House Designer talks to Niko in this Podcast
James Roberts is an accomplished house designer. He spends his time talking to his customers to get a clear idea of what they are expecting so that he can provide his best work for them.
Watch the video here:
Niko: So you said you’re a building designer, is that right? So what’s the difference between a building designer and an architect?
James Roberts: Yeah, pretty much. Look, architects tend to work on larger projects, so they’re doing sort of more hospitals and schools, high rise buildings and that type of thing. Whereas, building designers tend to be sort of smaller projects, like small scale residential developments unit, so, apartments, new homes, renovations, and that type of thing. So, that’s probably the biggest difference between the two. And then, we quite often get asked, “What’s the difference between a building designer and a draftsman?” So, building designer sort of sits in between an architect and a draftsman; so we do a lot of the design work ourselves. And then for instance, I’ve got draftsmen that worked for me, which do the sort of the permit drawings and things, or more of the technical drawings, where I’m more of the design focused side of it together with my business partner.
Niko: So how did you get into it, James?
James Roberts: That’s a good question. I always had a fascination with building, even when I was young, I remember riding my bike around and watching builders build houses.
Niko: Yeah, I’m fascinated by it as well too.
James Roberts: …and I always had this love of scale and…how things go together. So I was always into my Lego and my mechano and all of those types of things. And technical drawing and art, I always had a sort of a love for, so the two sort of went together.
Niko: That’s brilliant.
James Roberts: I did a lot of graphics at school and that type of thing, and I liked that technical drawing and that precise drawing side of it. And then, obviously over time you pick up the design side of it, so design, a lot of that comes with experience.
Niko: Yeah, definitely.
James Roberts: A lot of draftsmen don’t become designers because they’re not interested in that. They’re happy just to do the technical drawings, whereas I love more of the design side of it.
Niko: What happens if someone comes to you and says, look, I want to build a house. What do you do then?
James Roberts: Yeah, we work with one-off clients or we might get a job through a builder, so we’re referred. Most of our work is referral. We don’t do a lot of advertising, which is great because obviously, you build a reputation, both with builders and local council and that type of thing because we’ve got to work within that space all the time. But basically, someone would come to us and say, “Okay I want a new house for instance,” and they would give us a design brief. And they might say, “You know, I want four bedrooms and a study, and three living areas, and a balcony to pick up this Bayview, and three car garage, and whatever.” So, we do what we call schematic designs based on their brief just to put their ideas together and look at scale and functionality and how all of that works.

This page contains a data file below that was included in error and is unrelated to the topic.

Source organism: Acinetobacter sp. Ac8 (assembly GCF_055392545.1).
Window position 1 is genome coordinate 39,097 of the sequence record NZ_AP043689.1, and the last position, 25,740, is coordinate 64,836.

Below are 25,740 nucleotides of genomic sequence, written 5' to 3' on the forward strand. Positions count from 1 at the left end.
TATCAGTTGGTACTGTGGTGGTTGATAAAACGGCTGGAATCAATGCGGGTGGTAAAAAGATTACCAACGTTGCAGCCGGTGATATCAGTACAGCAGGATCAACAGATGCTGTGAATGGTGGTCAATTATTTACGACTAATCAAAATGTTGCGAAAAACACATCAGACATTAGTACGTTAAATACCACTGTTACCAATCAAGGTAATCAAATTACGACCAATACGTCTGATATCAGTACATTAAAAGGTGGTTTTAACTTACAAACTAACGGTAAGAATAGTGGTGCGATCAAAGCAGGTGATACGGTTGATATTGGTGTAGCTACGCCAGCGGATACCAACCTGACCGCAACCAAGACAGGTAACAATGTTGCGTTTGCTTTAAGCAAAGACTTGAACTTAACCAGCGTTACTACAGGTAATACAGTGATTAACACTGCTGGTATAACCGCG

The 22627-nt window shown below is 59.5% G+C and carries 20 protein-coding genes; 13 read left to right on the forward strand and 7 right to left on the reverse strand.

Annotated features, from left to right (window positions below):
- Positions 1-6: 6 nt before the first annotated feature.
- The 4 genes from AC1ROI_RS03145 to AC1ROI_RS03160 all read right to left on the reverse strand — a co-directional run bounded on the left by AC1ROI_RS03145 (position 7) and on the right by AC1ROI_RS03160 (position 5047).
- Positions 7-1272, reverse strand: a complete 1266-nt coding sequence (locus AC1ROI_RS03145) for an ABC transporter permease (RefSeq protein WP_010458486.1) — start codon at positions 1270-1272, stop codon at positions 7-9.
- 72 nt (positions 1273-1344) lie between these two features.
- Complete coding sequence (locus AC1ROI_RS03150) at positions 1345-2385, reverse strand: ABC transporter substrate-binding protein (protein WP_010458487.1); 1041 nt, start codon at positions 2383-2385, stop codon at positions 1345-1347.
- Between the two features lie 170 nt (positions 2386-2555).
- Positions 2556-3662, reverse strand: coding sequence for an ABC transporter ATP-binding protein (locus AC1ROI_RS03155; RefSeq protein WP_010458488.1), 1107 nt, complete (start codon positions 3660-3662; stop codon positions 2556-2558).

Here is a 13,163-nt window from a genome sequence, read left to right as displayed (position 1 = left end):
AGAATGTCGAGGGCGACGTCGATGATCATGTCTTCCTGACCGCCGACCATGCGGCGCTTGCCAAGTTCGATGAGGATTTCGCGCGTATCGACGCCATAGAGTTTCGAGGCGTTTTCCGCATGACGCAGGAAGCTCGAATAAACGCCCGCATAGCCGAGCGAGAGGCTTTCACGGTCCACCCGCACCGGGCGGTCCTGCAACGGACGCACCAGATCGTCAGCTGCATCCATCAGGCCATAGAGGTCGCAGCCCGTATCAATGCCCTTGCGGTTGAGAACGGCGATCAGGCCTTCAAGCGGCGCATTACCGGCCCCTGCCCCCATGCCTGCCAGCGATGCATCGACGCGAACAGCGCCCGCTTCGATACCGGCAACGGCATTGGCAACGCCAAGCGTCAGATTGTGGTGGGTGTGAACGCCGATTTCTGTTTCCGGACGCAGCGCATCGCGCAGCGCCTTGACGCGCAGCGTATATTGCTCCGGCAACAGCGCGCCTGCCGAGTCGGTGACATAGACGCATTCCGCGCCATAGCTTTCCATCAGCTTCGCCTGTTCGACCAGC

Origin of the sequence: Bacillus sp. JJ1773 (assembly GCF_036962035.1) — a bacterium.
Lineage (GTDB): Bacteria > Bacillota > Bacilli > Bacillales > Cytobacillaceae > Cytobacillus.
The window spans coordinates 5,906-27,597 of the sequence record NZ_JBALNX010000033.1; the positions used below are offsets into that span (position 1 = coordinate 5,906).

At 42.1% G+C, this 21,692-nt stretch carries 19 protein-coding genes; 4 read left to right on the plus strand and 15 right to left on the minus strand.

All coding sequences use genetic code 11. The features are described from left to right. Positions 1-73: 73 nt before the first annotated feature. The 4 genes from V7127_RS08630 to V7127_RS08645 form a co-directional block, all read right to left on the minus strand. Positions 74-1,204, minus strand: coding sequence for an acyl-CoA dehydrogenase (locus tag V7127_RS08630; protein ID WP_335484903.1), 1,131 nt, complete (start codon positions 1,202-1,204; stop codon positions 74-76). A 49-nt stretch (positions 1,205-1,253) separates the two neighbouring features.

But at the same time, we’ve got to be aware of their budget as well. So obviously we don’t want to be designing something for someone and then it doesn’t meet their budget expectations. So, budget is a big side of it as well. So, it’s a bit of a Tetris if you like, you’re sort of getting their budget to work in within their design and what their wishlist is. You can’t always meet a client’s wishlist and that could be for several different reasons. They might be site constraints or regulations that won’t allow us to do that, but more often than not, its budget.
Niko: Yeah, definitely. Does it ever get to the point where you’re actually sort of like, you’ve designed something and then the civil engineer or the– is that where it goes to next? Is that correct?
James Roberts: We work with structural engineers, we work with civil engineers, we work with energy raters because houses have to have energy ratings and things like that now, so we work together as a team. There is land surveyors involved for instance. A land survey would go out initially and give us all of the topography of the site and adjoining dwellings and setbacks and all of that type of thing, which way they need in order to start to put together the design brief and making sure it fits within regulations. And then, once we get sort of through that design brief, then they’re starting to talk to structural and civil engineers and things like that to work out the technical side of the building and how it all goes together and the energy rating component of it as well, you know, with double glazing and that type of thing. So, there’s a bit involved; we’re only one small piece of the overall process of obtaining a permit, but we tend to manage that whole process at the same time.
Niko: Yeah, that’s fantastic. So, are there any times like when you actually design a place that you go to the civil engineer or the structural engineer and he goes; “Hey, what are you doing here? How are you going to do this?” Sorry?
James Roberts: Funny you should say that because that happens more often than not. Designers always have these grand ideas of what they want to do or the client may. And then, the engineer looks at it and scratches his head and thinks you know, “How am I going to put this together?” The interesting thing is nowadays though; the engineering has come so far that you can pretty much build anything. You can pretty much engineer anything, but at the same time, the client’s got to be able to afford to build it.